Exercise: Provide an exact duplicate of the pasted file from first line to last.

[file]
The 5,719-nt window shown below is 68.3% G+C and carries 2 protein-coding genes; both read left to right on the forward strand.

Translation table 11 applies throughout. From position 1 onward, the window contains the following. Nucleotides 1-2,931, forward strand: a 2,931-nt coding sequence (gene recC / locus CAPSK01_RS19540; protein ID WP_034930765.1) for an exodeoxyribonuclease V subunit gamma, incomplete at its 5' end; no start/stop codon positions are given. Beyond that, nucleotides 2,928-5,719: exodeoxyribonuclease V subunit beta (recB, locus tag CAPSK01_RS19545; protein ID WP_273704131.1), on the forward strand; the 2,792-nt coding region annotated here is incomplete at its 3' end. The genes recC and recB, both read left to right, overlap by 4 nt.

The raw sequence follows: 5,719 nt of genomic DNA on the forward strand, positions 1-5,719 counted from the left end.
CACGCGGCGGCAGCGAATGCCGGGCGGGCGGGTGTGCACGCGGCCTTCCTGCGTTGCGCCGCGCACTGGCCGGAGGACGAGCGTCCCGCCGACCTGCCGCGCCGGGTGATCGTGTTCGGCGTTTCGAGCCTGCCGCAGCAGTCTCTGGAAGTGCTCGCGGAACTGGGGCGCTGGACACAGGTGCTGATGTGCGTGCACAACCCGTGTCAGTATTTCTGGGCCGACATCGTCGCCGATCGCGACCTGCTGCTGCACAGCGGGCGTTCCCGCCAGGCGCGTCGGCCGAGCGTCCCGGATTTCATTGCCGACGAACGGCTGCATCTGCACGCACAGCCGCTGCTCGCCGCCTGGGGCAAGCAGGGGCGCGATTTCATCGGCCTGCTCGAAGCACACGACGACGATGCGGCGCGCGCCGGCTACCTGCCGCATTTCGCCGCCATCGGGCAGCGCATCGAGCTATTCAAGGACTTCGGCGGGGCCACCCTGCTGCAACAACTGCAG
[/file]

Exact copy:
The 5,719-nt window shown below is 68.3% G+C and carries 2 protein-coding genes; both read left to right on the forward strand.

Translation table 11 applies throughout. From position 1 onward, the window contains the following. Nucleotides 1-2,931, forward strand: a 2,931-nt coding sequence (gene recC / locus CAPSK01_RS19540; protein ID WP_034930765.1) for an exodeoxyribonuclease V subunit gamma, incomplete at its 5' end; no start/stop codon positions are given. Beyond that, nucleotides 2,928-5,719: exodeoxyribonuclease V subunit beta (recB, locus tag CAPSK01_RS19545; protein ID WP_273704131.1), on the forward strand; the 2,792-nt coding region annotated here is incomplete at its 3' end. The genes recC and recB, both read left to right, overlap by 4 nt.

The raw sequence follows: 5,719 nt of genomic DNA on the forward strand, positions 1-5,719 counted from the left end.
CACGCGGCGGCAGCGAATGCCGGGCGGGCGGGTGTGCACGCGGCCTTCCTGCGTTGCGCCGCGCACTGGCCGGAGGACGAGCGTCCCGCCGACCTGCCGCGCCGGGTGATCGTGTTCGGCGTTTCGAGCCTGCCGCAGCAGTCTCTGGAAGTGCTCGCGGAACTGGGGCGCTGGACACAGGTGCTGATGTGCGTGCACAACCCGTGTCAGTATTTCTGGGCCGACATCGTCGCCGATCGCGACCTGCTGCTGCACAGCGGGCGTTCCCGCCAGGCGCGTCGGCCGAGCGTCCCGGATTTCATTGCCGACGAACGGCTGCATCTGCACGCACAGCCGCTGCTCGCCGCCTGGGGCAAGCAGGGGCGCGATTTCATCGGCCTGCTCGAAGCACACGACGACGATGCGGCGCGCGCCGGCTACCTGCCGCATTTCGCCGCCATCGGGCAGCGCATCGAGCTATTCAAGGACTTCGGCGGGGCCACCCTGCTGCAACAACTGCAG